Behold Beelzebufo ampinga, the Devil Frog — a prehistoric frog 40 cm long, larger than any present-day frog. The news of Beelzebufo’s discovery was announced more than two years ago, but I only heard about it last week.
You’ll note that in the above image from Wikimedia Commons by Nobo Tamura, it’s shown eating a small theropod dinosaur — because ancient creatures that could (or did) eat small dinosaurs are inherently interesting for some reason.
Beelzebufo will look familiar to people who know their frogs, because it was a ceratophryine frog: South American horned frogs, sometimes sold as “Pac-Man frogs” in the pet trade, and known for their general belligerence and willingness to nom. But Beelzebufo was different: it was larger, of course; but it lived 65 to 70 million years ago — in Madagascar, and ceratophryines were thought to be native to South America.
As a result, Beelzebufo’s discovery is significant in terms of the timing of the breakup of the Gondwana supercontinent. South America and Madagascar were parts of Gondwana that were isolated from the rest of the world, biologically speaking, until relatively late. India and Africa met Eurasia tens of millions of years ago, but the Great American Interchange only occurred three million years ago when the Panamanian isthmus formed. Prior to that point, South America maintained some deeply weird fauna, some of which is still around.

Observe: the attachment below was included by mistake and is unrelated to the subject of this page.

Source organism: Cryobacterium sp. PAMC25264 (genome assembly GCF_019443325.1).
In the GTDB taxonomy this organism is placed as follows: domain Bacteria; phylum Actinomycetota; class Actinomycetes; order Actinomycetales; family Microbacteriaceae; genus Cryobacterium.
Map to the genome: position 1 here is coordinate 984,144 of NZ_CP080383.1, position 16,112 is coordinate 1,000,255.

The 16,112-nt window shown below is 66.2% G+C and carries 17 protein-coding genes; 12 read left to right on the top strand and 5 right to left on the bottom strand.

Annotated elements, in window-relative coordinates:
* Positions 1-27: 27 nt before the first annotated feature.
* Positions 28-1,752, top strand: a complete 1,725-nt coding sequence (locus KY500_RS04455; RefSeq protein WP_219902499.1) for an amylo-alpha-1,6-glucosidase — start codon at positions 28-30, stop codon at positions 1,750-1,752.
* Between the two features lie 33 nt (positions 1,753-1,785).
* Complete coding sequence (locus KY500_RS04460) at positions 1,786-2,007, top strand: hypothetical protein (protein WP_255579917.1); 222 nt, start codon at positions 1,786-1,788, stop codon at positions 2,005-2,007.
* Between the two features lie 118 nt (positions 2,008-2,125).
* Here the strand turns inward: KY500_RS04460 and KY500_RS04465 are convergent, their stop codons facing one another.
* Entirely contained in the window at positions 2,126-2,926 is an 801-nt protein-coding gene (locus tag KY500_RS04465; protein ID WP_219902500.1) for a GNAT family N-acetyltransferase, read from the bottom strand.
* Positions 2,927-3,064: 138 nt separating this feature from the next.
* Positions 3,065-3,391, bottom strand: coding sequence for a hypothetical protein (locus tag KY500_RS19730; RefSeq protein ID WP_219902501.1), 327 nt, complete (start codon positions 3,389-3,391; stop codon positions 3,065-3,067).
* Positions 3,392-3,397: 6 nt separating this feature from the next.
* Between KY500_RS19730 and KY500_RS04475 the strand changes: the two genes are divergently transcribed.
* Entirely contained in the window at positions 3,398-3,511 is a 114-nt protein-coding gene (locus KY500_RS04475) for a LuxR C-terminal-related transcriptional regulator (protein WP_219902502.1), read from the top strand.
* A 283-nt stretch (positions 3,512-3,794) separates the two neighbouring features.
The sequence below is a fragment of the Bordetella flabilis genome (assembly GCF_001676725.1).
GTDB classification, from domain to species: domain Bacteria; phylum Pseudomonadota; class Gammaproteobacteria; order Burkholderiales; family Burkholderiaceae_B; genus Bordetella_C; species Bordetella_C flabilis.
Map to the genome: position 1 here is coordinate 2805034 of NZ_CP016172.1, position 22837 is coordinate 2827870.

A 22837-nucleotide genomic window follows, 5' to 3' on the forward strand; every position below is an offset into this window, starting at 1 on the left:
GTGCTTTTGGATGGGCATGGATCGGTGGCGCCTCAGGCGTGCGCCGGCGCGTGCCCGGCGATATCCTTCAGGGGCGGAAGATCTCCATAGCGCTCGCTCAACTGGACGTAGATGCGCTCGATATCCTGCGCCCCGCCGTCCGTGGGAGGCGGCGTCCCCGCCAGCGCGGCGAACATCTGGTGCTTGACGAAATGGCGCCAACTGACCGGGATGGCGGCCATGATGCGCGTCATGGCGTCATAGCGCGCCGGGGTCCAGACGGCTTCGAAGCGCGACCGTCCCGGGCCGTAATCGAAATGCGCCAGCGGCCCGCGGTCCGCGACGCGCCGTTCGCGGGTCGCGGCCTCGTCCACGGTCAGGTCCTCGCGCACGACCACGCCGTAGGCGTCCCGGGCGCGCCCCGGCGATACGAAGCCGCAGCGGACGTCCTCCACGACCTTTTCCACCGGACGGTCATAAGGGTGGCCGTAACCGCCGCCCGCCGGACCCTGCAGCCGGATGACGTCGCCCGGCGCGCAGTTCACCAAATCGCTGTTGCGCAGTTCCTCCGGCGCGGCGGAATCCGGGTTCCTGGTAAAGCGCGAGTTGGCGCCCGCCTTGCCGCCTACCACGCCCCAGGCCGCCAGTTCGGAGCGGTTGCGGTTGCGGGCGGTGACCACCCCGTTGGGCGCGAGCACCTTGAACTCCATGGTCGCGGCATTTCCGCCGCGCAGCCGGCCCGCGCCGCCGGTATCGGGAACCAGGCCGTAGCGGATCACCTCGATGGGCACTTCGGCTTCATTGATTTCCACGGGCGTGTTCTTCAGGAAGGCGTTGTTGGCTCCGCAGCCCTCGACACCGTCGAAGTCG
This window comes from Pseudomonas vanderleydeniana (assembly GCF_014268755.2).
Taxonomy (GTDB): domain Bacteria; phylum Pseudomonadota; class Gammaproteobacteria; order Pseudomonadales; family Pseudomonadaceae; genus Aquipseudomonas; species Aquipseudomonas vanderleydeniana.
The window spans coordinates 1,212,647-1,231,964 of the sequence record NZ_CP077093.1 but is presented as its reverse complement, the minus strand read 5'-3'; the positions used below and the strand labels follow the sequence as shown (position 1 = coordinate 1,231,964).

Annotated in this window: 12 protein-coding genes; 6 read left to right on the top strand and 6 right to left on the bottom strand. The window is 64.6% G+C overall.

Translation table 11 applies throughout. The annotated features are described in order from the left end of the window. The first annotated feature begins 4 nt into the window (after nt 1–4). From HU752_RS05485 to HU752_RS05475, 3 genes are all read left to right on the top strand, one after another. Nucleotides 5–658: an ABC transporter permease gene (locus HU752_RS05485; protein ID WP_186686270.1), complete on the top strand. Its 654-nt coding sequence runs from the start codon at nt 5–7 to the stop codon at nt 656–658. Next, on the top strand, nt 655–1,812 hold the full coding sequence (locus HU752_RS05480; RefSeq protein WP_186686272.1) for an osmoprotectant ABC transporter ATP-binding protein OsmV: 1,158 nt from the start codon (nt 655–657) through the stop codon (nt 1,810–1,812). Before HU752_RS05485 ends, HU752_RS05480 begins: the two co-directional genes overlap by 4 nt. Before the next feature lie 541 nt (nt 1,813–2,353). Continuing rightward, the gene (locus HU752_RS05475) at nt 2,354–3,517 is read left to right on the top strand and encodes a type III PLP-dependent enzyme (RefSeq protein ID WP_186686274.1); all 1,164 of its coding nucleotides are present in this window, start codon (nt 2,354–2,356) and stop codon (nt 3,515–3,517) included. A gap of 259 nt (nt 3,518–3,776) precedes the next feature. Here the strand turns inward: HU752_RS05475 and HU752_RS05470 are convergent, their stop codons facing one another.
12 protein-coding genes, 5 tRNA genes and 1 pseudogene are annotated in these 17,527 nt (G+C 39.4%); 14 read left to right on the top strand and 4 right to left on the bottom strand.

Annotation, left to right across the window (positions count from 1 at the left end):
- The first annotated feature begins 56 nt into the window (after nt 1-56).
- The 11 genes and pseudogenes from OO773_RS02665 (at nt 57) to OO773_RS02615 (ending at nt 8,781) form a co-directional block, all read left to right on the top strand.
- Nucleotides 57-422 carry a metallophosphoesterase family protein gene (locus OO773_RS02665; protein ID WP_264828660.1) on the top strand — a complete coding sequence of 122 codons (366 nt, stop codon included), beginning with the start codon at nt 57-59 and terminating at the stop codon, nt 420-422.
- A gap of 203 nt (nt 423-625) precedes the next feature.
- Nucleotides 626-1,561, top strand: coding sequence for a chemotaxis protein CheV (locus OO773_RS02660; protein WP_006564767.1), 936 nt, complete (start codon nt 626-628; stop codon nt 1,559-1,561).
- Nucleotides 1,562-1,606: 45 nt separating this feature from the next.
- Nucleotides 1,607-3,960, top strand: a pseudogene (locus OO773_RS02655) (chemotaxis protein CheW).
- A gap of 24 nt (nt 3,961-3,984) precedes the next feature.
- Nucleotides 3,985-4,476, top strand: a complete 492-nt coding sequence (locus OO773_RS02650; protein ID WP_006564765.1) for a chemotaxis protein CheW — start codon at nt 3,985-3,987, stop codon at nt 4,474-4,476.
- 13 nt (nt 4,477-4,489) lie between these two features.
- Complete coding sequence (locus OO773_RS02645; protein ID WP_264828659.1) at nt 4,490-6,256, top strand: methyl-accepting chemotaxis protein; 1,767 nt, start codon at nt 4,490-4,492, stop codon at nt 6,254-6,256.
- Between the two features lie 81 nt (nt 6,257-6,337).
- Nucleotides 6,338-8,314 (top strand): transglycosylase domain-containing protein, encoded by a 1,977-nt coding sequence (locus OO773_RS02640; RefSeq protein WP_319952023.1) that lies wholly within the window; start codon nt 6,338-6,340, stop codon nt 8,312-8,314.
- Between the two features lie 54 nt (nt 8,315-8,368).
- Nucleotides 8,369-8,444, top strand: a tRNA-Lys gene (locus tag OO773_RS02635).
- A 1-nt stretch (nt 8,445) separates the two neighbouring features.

The neat thing is that there is at least one other group of animals found only in relict areas of Gondwana: boas. More specifically, true boas, such as boa constrictors, rainbow boas, and anacondas. Boas moved into Central America, Mexico and the Caribbean during the Interchange, but they’re also found in Madagascar and Réunion (such as Dumeril’s Boa) and on certain islands in the Pacific (Candoia). There were probably true boas elsewhere in Gondwana, but they’ve since been displaced by pythons.
Compare a boa constrictor and a Dumeril’s boa, and you’d be hard pressed to guess that they were separated by thousands of miles and tens of millions of years of isolation. And they’re not the only ones.